For the internal competition submission, you will need to complete the NRT Application.


Please submit all documents to by Wednesday, October 17th. Full proposals will be due at NSF on February 6, 2019.

Defense TechConnect Fall Summit & Expo


October 23-25 – Tampa, Florida


Entering its sixth year, the annual Defense TechConnect (DTC) Summit, co-located with the Fall SBIR/STTR Innovation Summit, brings together defense, private industry, federal agency, and academic leadership to accelerate state-of-the-art technology solutions for the warfighter and national security.


The DTC supports innovation imperatives in the new National Defense Strategy (NDS) and is a unique platform to reach thousands of public and private leaders focused on innovation and technology to support the warfighter. At last year’s Defense Innovation Summit, close to 1,000+ one-on-one meetings took place between small businesses and SBIR Federal Program Managers, 200+ booths and tabletop displays in the Exhibit Hall representing private sector companies and non-traditional innovators, and more than 30 breakout sessions focused on defense innovation areas of interest including but not limited to energy, cyber, biomedical, and command, control, communications, computers/intelligence, surveillance, and reconnaissance (C4ISR).


The DTC Summit is proud to once again host the Defense Innovation Technology Acceleration Challenges (DITAC), connecting emerging technologies with DOD component commands, officers, and acquisition experts. The annual DTC is one of the most well-attended defense innovation conferences of the year. As the home to both SOCOM and CENTCOM, Tampa serves as an ideal location to link the DoD’s innovation needs with global private sector solution providers.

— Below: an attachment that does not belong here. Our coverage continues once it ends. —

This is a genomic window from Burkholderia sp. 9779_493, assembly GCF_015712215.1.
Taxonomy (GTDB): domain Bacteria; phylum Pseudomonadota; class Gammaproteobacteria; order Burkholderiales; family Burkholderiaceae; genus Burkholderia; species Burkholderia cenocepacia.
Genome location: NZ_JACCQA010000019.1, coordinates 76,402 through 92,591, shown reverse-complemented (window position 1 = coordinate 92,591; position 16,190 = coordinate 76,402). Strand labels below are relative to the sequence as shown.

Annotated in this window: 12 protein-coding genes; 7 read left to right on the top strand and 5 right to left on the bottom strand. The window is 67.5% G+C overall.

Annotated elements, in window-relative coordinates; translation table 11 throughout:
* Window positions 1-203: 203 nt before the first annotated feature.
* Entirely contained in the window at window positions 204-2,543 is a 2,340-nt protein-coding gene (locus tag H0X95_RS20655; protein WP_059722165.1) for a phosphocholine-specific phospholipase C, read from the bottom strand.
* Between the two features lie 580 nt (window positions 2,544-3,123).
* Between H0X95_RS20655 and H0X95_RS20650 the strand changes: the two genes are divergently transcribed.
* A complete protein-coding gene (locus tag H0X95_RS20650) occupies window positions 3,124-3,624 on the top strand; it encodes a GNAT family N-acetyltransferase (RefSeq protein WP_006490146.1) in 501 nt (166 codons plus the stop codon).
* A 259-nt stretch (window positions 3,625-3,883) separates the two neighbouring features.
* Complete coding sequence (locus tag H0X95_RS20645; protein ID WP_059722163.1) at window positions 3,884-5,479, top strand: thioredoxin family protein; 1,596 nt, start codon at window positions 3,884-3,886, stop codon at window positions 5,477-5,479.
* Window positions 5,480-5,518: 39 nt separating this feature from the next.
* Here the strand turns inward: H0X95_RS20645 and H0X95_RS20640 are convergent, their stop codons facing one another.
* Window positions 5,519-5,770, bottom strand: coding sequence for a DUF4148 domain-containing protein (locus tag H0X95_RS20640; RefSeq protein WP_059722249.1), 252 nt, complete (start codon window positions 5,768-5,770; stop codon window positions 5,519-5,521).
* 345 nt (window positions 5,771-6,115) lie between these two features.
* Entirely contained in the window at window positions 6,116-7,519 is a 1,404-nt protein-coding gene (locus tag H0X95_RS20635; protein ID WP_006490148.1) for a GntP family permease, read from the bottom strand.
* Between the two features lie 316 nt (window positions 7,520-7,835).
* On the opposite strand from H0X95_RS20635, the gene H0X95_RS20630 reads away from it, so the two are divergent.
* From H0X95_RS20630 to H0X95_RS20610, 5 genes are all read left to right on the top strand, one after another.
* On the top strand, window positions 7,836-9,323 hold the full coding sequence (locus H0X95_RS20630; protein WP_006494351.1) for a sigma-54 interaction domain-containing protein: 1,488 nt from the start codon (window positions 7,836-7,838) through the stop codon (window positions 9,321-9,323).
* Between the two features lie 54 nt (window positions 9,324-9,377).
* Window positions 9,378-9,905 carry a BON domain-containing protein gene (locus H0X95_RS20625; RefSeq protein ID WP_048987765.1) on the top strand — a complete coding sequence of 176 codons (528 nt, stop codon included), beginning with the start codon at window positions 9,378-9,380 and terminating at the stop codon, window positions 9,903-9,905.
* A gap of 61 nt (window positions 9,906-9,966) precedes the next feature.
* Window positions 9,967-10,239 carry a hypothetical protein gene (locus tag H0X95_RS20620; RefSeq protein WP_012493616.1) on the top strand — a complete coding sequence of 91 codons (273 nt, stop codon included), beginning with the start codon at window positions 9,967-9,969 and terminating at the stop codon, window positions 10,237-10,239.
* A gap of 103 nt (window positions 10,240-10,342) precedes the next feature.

Interested in attending? Contact us ( for travel funds!

WSU awards 14 junior faculty with seed funding

This year, Washington State University awarded fourteen new faculty seed grants to help them develop their research, scholarly, or creative programs.

The New Faculty Seed Grant program is funded by the Office of Research and the Office of the Provost. For over forty years these offices have provided seed funding to junior faculty as they build the foundation for their academic programs, allowing them to effectively seek out extramural funding and providing them opportunities for professional growth.